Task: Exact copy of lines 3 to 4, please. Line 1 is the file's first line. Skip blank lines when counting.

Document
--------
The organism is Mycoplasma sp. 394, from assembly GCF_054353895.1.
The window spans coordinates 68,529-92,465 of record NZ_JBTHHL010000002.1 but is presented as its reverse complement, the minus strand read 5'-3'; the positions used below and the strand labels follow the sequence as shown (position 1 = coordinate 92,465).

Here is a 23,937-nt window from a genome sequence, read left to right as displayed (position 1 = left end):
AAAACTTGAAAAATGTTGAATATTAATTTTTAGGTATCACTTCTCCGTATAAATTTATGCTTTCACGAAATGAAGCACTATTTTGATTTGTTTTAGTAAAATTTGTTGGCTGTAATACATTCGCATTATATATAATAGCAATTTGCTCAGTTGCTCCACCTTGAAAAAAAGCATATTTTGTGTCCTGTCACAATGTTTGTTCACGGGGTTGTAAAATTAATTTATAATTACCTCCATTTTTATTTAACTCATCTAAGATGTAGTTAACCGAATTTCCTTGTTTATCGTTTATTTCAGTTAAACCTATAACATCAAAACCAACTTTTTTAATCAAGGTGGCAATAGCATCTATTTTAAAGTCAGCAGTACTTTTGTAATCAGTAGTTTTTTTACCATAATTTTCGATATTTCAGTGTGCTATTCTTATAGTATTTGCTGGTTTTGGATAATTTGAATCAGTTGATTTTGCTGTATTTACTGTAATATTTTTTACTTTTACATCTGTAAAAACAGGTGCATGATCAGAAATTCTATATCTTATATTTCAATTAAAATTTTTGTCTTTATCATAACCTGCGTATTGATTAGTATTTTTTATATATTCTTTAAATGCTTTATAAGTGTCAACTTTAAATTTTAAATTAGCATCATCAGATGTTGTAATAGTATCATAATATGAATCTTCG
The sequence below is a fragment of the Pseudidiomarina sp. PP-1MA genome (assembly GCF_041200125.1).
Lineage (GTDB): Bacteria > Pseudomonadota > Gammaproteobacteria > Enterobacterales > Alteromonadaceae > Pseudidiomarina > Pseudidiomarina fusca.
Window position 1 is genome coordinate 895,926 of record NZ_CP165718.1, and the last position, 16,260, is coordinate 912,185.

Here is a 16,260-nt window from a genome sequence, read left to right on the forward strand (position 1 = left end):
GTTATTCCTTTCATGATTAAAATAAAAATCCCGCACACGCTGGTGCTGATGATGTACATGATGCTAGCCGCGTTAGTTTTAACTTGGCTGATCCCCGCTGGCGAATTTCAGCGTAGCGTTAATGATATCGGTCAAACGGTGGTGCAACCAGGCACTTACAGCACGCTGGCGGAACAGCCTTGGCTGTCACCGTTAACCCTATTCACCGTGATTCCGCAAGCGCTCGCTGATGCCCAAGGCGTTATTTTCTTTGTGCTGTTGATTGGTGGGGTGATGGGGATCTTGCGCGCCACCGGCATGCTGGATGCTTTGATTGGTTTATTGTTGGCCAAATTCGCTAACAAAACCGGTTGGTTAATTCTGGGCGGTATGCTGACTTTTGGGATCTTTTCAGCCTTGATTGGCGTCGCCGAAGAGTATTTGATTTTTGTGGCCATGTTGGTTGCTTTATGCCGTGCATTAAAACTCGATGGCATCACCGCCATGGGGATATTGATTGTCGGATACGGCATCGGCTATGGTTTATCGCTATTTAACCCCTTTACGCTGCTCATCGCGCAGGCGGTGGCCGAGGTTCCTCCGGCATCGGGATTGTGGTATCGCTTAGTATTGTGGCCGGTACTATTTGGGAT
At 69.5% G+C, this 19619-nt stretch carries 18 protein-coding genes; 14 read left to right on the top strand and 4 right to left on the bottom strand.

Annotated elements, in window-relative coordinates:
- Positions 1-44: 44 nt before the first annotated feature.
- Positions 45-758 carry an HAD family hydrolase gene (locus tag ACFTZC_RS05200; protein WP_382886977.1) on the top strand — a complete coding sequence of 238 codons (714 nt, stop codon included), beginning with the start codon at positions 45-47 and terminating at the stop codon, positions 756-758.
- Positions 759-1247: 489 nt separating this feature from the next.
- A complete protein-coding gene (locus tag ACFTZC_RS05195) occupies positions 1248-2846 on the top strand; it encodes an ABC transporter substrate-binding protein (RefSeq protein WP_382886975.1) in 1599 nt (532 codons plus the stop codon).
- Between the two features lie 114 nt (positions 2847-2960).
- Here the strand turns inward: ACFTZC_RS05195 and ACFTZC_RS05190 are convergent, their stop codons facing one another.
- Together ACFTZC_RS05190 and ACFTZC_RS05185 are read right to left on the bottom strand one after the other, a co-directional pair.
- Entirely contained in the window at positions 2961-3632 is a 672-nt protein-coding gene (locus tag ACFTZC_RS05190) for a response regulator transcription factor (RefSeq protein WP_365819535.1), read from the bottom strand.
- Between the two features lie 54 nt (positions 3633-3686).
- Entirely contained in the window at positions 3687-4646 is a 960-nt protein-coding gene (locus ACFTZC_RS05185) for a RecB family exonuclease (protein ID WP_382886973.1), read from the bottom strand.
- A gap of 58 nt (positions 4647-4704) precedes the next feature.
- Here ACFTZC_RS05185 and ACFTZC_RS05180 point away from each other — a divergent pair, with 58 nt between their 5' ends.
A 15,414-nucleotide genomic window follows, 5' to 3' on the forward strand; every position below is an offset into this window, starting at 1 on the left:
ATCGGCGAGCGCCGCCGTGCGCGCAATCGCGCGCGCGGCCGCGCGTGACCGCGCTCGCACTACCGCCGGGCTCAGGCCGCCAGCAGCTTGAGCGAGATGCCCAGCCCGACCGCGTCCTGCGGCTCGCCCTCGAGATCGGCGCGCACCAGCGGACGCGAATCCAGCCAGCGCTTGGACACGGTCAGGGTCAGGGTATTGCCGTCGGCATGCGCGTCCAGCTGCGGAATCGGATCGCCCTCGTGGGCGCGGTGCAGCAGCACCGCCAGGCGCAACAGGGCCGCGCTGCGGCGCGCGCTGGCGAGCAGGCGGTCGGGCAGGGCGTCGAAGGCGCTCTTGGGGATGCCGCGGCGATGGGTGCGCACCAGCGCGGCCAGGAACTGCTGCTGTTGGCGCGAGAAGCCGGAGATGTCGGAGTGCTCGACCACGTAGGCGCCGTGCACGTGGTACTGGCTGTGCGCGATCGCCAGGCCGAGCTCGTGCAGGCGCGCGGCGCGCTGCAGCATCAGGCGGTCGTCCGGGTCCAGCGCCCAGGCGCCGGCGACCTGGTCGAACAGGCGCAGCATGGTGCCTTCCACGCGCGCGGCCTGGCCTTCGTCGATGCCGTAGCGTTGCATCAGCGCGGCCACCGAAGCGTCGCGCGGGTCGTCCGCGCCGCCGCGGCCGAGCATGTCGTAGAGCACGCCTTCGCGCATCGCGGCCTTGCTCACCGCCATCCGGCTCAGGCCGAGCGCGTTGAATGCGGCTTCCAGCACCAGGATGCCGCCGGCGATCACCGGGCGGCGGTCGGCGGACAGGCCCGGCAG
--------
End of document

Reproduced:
Here is a 23,937-nt window from a genome sequence, read left to right as displayed (position 1 = left end):
AAAACTTGAAAAATGTTGAATATTAATTTTTAGGTATCACTTCTCCGTATAAATTTATGCTTTCACGAAATGAAGCACTATTTTGATTTGTTTTAGTAAAATTTGTTGGCTGTAATACATTCGCATTATATATAATAGCAATTTGCTCAGTTGCTCCACCTTGAAAAAAAGCATATTTTGTGTCCTGTCACAATGTTTGTTCACGGGGTTGTAAAATTAATTTATAATTACCTCCATTTTTATTTAACTCATCTAAGATGTAGTTAACCGAATTTCCTTGTTTATCGTTTATTTCAGTTAAACCTATAACATCAAAACCAACTTTTTTAATCAAGGTGGCAATAGCATCTATTTTAAAGTCAGCAGTACTTTTGTAATCAGTAGTTTTTTTACCATAATTTTCGATATTTCAGTGTGCTATTCTTATAGTATTTGCTGGTTTTGGATAATTTGAATCAGTTGATTTTGCTGTATTTACTGTAATATTTTTTACTTTTACATCTGTAAAAACAGGTGCATGATCAGAAATTCTATATCTTATATTTCAATTAAAATTTTTGTCTTTATCATAACCTGCGTATTGATTAGTATTTTTTATATATTCTTTAAATGCTTTATAAGTGTCAACTTTAAATTTTAAATTAGCATCATCAGATGTTGTAATAGTATCATAATATGAATCTTCG